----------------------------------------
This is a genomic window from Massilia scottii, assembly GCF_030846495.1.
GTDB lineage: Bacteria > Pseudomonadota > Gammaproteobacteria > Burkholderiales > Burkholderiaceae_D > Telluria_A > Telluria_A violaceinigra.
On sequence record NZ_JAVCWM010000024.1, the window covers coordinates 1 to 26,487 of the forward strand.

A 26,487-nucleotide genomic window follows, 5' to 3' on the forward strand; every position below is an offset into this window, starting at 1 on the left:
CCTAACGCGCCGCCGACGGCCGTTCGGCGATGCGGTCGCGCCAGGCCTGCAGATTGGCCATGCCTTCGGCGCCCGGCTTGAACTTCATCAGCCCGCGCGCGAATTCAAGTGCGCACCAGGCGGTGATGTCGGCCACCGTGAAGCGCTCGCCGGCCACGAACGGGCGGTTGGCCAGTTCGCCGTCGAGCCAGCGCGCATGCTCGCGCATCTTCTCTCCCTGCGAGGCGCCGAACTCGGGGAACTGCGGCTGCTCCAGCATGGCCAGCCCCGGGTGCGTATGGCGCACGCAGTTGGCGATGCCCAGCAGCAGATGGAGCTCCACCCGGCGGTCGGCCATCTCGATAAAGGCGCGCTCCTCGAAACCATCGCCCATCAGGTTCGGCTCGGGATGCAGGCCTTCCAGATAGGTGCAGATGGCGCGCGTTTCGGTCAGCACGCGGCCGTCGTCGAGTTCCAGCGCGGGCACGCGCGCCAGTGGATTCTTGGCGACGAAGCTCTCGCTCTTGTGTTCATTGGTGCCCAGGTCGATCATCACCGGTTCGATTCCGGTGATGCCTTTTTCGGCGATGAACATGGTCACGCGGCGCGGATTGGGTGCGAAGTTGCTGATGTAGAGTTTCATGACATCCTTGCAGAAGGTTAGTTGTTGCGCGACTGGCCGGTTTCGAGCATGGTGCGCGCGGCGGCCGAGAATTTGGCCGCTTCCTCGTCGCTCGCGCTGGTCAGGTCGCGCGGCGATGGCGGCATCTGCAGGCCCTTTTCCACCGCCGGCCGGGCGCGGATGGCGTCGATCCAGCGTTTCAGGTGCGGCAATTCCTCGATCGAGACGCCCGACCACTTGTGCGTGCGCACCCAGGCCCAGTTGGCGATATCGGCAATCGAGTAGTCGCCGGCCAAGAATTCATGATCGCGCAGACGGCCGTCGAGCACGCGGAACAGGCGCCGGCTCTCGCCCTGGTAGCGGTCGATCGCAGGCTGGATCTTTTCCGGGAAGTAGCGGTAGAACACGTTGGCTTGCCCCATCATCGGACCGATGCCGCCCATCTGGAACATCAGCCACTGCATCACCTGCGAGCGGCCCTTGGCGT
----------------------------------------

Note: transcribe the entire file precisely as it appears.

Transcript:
This is a genomic window from Massilia scottii, assembly GCF_030846495.1.
GTDB lineage: Bacteria > Pseudomonadota > Gammaproteobacteria > Burkholderiales > Burkholderiaceae_D > Telluria_A > Telluria_A violaceinigra.
On sequence record NZ_JAVCWM010000024.1, the window covers coordinates 1 to 26,487 of the forward strand.

A 26,487-nucleotide genomic window follows, 5' to 3' on the forward strand; every position below is an offset into this window, starting at 1 on the left:
CCTAACGCGCCGCCGACGGCCGTTCGGCGATGCGGTCGCGCCAGGCCTGCAGATTGGCCATGCCTTCGGCGCCCGGCTTGAACTTCATCAGCCCGCGCGCGAATTCAAGTGCGCACCAGGCGGTGATGTCGGCCACCGTGAAGCGCTCGCCGGCCACGAACGGGCGGTTGGCCAGTTCGCCGTCGAGCCAGCGCGCATGCTCGCGCATCTTCTCTCCCTGCGAGGCGCCGAACTCGGGGAACTGCGGCTGCTCCAGCATGGCCAGCCCCGGGTGCGTATGGCGCACGCAGTTGGCGATGCCCAGCAGCAGATGGAGCTCCACCCGGCGGTCGGCCATCTCGATAAAGGCGCGCTCCTCGAAACCATCGCCCATCAGGTTCGGCTCGGGATGCAGGCCTTCCAGATAGGTGCAGATGGCGCGCGTTTCGGTCAGCACGCGGCCGTCGTCGAGTTCCAGCGCGGGCACGCGCGCCAGTGGATTCTTGGCGACGAAGCTCTCGCTCTTGTGTTCATTGGTGCCCAGGTCGATCATCACCGGTTCGATTCCGGTGATGCCTTTTTCGGCGATGAACATGGTCACGCGGCGCGGATTGGGTGCGAAGTTGCTGATGTAGAGTTTCATGACATCCTTGCAGAAGGTTAGTTGTTGCGCGACTGGCCGGTTTCGAGCATGGTGCGCGCGGCGGCCGAGAATTTGGCCGCTTCCTCGTCGCTCGCGCTGGTCAGGTCGCGCGGCGATGGCGGCATCTGCAGGCCCTTTTCCACCGCCGGCCGGGCGCGGATGGCGTCGATCCAGCGTTTCAGGTGCGGCAATTCCTCGATCGAGACGCCCGACCACTTGTGCGTGCGCACCCAGGCCCAGTTGGCGATATCGGCAATCGAGTAGTCGCCGGCCAAGAATTCATGATCGCGCAGACGGCCGTCGAGCACGCGGAACAGGCGCCGGCTCTCGCCCTGGTAGCGGTCGATCGCAGGCTGGATCTTTTCCGGGAAGTAGCGGTAGAACACGTTGGCTTGCCCCATCATCGGACCGATGCCGCCCATCTGGAACATCAGCCACTGCATCACCTGCGAGCGGCCCTTGGCGT